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Yes you learn how to flow from a technique to an other which has been selected for you, you build a fluidity between the two techniques such as in long 3 which in tracy kenpo you go from "2 headed serpent" into " "rising elbows" or for those in parker's system "destructive twins" to "crashing wings".

But let us analyze this in a simplistic manner, a dancer learns a set of movements a,b,c, and d, and she practices here heart out. just because she builds muscle memory and fluidity from a to b, b to c, and c to d, does not mean she can do the same with movements c to a.

Learning a pattern of techniques doesn't make you better at going from every technique to every technique it helps you to go from technique a to technique b.

Ok, so what is your point? Are you saying forms can't teach you spontaneous response? If so I gotta say that I disagree. In EPAK, dancing, whatever, enough PROPER practice, and you should begin to learn to reply without too much thought. Whether it be on the dance floor, and your partner throws you an unfamilar step, or on the mat/street, and your confronted with the surprise attack. You should be learning enough movement through practice to eventually go from basic addition to more complex situations. That just seems to be logical progression to me. I hope this makes sense, and maybe can be helpful. I am guessing you have heard all this before, but for some reason you don't accept it. I hope you can have fun with this again. May The Lord Jesus bless, and keep you, and yours.

1stJohn1:9

I quoted tigdras post as a reference, but I have to agree with Donalds reply. Just because we learn a kata from move a to b to c, etc., does not mean that we can't pick out a move from the middle or the end. Like I said a few times...IMO, the forms are simply drills that build a foundation, just like a technique. Hell, just today during my private lesson, I was going thru a bunch of techniques with my inst. We did the technique in the ideal phase, and then moved on to the what if. There were times when a move, when done the textbook way, would normally be delivered to the ribs, but due to body position, resistance, etc., I had to alter my response to fit what was happening at that time.

This, IMHO, is the ultimate goal....to be able to just react without having to think.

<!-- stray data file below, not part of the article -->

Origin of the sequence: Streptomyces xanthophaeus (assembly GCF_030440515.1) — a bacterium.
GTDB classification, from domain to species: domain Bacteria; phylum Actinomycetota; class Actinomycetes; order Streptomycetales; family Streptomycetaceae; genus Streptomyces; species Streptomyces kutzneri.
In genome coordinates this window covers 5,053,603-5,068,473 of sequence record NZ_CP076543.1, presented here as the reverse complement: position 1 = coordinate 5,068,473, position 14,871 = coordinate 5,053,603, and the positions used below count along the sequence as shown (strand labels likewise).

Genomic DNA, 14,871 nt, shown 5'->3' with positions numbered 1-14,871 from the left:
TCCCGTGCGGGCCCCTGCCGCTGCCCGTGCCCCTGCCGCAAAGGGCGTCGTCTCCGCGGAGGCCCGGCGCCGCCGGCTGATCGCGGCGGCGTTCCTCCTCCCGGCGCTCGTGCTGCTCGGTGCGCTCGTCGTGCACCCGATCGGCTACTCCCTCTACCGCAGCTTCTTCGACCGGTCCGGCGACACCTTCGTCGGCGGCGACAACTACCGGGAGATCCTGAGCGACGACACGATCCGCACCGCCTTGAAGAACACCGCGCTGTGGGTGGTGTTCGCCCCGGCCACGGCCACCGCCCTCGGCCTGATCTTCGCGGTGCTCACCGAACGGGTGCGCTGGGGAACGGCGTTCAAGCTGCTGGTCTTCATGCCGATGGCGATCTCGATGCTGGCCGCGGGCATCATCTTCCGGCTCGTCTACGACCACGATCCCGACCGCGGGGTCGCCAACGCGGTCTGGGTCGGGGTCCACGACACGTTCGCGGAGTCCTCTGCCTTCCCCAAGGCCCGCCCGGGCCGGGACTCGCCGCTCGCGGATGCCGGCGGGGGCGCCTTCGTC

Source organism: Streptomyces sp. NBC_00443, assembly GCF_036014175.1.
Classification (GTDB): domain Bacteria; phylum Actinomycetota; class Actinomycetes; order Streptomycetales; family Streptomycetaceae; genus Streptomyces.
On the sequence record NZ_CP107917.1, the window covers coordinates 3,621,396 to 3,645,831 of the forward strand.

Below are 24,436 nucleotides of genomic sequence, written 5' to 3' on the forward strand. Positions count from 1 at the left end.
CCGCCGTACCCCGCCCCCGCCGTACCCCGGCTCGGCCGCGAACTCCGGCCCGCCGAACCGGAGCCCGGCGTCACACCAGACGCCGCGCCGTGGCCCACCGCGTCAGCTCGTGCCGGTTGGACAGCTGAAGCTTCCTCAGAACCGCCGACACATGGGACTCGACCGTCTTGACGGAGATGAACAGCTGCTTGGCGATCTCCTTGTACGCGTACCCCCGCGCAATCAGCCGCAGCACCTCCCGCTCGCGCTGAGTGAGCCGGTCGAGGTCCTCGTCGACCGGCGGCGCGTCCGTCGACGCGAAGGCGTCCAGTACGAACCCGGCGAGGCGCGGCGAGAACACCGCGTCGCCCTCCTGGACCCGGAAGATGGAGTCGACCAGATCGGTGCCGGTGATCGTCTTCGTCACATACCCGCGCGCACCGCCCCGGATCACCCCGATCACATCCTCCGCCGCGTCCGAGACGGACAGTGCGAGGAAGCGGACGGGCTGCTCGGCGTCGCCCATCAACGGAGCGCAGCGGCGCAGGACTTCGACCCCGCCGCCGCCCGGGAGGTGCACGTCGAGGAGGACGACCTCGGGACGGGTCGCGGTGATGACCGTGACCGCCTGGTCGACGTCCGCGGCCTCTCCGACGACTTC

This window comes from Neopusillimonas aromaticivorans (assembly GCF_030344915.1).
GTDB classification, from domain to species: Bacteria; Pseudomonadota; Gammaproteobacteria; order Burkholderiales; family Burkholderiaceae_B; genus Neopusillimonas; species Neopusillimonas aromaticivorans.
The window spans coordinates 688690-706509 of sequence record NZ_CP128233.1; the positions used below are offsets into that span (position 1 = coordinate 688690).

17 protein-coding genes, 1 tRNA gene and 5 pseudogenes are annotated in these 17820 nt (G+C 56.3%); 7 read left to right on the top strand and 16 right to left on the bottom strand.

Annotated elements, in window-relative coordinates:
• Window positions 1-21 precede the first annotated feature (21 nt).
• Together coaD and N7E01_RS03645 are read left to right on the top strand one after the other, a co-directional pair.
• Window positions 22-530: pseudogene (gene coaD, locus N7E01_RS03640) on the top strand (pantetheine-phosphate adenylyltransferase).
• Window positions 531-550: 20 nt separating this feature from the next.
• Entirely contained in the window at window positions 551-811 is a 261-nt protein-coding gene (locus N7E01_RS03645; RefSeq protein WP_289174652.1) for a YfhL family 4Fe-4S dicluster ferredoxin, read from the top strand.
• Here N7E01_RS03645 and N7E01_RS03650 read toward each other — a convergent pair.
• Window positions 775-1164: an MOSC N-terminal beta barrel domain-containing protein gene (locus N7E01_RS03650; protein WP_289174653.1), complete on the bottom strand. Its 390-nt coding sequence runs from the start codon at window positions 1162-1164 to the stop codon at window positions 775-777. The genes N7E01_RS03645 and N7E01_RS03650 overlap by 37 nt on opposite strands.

Go do Form 4 10 times and tell me about your heart rate. :)

Exactly!!
 

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one problem i have is with grammer in these posts...i do not know how to make a paragraph break. So, when i mentioned that the pinans are really not kempo and then seemed to bring up taiji and naihanchi...well there should have been a paragraph break. The pinans are taught because GM Cerio fell in love with the Okinawan influence, however they do not move like skk...in fact NCK does not move like skk...imo. I am not discussing what is better, just observing a fact...interestingly GM Cerio's earlier footage looks more like skk (what GM Villari learned) than his later stuff. The pinans are not at all kempo. they are very interesting and worthwhile forms but they do not improve ones kempo, simply because they are not kempo and the differences are too great. they work certain basics very well however, but generic basics as far as skk trainign goes. they are very beneficial to any Okinawan style martial arts. Please notre the last point to avoid \unnecessary confusion and confrointation. As for the other forms i mentioned (in the place where a paragraph break should be) they are about touching something of what those masters found and learned and presumably wanted to share. Motobu's art was different from other Okinawan arts and in many ways shared a similar philosophy of fighting and teaching fighting with our kempo. The forms i mentioned are more about my personal preferences and goals and not specifically about teaching kempo per se. But then again how does one escape who one is...and why would you want to? Hopefully this clarify the comments from my other post and gets us back to the topic proper.